The second feature, Terror (1979), documents the cursed attempts of a filmmaker to fathom the ancestral curse which he wakens when he shoots a film about his own family's dark history. In the dreary, realistically captured 16th Century, a witch is burned by Ye Olde Squire, vowing to return and wreak vengeance on her oppressor's descendents. Some three hundred years later, her spirit is allowed the opportunity to do just that as a film director James Garrick, a descendent of the Squire, makes a movie about that very tragedy. As art begins to imitate life and vice versa, people begin dying in spectacularly gruesome ways. Not long after, Garrick is forced to wonder if the witch's spirit isn't very much alive, and as hateful as legend claims. As people connected with his doom-haunted film continue to die, the fragile line between the supernatural and normalcy, guilt and innocence erodes.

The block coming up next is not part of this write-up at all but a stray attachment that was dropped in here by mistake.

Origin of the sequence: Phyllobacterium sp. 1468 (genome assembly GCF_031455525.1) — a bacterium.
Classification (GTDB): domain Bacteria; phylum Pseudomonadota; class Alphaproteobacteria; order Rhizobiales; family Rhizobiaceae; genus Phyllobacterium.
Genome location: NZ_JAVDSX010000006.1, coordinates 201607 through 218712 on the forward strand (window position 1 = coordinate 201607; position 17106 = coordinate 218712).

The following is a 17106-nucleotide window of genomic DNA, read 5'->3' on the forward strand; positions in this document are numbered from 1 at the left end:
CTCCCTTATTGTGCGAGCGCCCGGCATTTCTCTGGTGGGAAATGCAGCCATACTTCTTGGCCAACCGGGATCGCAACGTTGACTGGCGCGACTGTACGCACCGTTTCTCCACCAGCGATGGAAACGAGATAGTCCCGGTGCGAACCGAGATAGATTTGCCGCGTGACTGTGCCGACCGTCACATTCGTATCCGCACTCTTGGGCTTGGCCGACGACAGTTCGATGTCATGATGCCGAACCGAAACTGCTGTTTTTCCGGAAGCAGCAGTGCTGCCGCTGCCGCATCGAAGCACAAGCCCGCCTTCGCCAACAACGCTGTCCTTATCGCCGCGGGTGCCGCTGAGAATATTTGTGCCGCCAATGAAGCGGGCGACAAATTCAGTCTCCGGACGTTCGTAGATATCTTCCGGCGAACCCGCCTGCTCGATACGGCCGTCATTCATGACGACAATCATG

Exploring the supernatural and its relation to the fragile, materialistic mind of man from a different philosophical and intellectual vantage point, this wholly British production captures the decrepit dark beauty of a grand gothic. Norman J. Warren, an inventive and enthusiastic grade-B filmmaker, injects his spectral tragedy with lyricism and true exploitative verve. His characters are believable if a bit transparent, and the shocks, when they come, are spectacularly gruesome. More impressive is the constant mood of a surreal nightmare that practically drips from the sets and countryside. Shadows lurk, swirls dance like lost souls, and character's inner doubts and fragile relationships mirror the occult terrors. Including believable performances and surprisingly graphic set-pieces, this oft maligned film, written by David McGillivray, is at once a celebration and refutation of Britain's horrific past. In his experimental narrative framework (depicting the 'reality' of the film-within-a film), and, more importantly, his insertion of black comedy, Warren creates a refutation of reality and a bid for a new style. While bloody murders are the order of the day, an elegant moodiness is also maintained, both in the sentient settings of and gritty sprawl of modernity.